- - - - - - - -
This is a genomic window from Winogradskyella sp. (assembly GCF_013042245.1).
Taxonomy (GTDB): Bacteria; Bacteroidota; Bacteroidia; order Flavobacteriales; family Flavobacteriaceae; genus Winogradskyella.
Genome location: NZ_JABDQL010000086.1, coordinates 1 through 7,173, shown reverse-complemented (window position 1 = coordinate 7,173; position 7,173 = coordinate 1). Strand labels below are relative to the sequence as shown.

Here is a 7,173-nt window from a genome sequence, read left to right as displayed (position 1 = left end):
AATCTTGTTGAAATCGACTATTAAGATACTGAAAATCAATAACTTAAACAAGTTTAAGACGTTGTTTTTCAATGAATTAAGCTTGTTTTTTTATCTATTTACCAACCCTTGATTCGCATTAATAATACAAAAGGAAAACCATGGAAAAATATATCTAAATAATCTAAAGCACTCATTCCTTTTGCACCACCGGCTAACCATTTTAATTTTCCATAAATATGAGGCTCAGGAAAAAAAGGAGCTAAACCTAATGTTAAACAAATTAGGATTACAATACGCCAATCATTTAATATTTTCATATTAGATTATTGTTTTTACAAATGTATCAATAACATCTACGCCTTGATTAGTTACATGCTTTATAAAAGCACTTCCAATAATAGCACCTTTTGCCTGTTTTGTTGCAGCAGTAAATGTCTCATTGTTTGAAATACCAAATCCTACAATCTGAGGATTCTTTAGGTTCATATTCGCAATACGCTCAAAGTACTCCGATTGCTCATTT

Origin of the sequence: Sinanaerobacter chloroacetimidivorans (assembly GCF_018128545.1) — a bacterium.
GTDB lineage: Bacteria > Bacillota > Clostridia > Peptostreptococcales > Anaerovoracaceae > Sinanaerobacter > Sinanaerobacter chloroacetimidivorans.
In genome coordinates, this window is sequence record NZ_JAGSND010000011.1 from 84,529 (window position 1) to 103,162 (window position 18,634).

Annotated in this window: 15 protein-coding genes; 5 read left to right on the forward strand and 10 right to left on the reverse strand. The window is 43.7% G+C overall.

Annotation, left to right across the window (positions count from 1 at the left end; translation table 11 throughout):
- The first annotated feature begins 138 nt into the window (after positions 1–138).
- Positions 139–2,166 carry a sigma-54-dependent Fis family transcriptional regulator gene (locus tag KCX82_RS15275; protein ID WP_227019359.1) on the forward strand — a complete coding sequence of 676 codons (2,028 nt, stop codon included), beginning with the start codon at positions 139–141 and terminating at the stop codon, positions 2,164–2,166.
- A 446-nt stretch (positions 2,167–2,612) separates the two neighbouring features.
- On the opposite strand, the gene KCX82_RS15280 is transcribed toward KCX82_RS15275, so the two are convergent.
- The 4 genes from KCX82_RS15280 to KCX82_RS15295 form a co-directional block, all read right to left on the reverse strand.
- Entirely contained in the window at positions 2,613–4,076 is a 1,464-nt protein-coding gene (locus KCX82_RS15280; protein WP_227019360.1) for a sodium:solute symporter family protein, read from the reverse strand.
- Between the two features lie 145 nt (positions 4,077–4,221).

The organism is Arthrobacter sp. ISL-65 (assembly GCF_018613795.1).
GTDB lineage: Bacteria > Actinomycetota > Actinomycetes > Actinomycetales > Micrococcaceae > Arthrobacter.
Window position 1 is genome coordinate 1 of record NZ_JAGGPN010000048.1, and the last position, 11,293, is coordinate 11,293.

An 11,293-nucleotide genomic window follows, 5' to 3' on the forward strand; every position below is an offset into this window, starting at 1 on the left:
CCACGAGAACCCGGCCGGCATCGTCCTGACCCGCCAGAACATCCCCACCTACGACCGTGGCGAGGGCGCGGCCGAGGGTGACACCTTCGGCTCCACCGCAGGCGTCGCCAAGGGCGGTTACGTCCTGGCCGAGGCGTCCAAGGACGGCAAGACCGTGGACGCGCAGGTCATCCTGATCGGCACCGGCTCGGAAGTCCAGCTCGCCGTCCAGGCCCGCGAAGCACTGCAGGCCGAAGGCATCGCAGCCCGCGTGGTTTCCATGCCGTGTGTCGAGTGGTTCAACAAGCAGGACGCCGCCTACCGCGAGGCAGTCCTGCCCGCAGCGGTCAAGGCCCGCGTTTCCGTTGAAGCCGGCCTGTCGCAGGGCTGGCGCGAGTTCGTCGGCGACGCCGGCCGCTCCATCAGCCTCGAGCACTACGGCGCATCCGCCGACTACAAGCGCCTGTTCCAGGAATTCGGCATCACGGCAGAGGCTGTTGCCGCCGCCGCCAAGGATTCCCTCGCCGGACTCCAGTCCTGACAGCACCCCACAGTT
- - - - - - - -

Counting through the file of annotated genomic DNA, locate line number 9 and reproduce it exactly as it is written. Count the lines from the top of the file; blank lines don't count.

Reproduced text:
Annotated in this window: 15 protein-coding genes; 5 read left to right on the forward strand and 10 right to left on the reverse strand. The window is 43.7% G+C overall.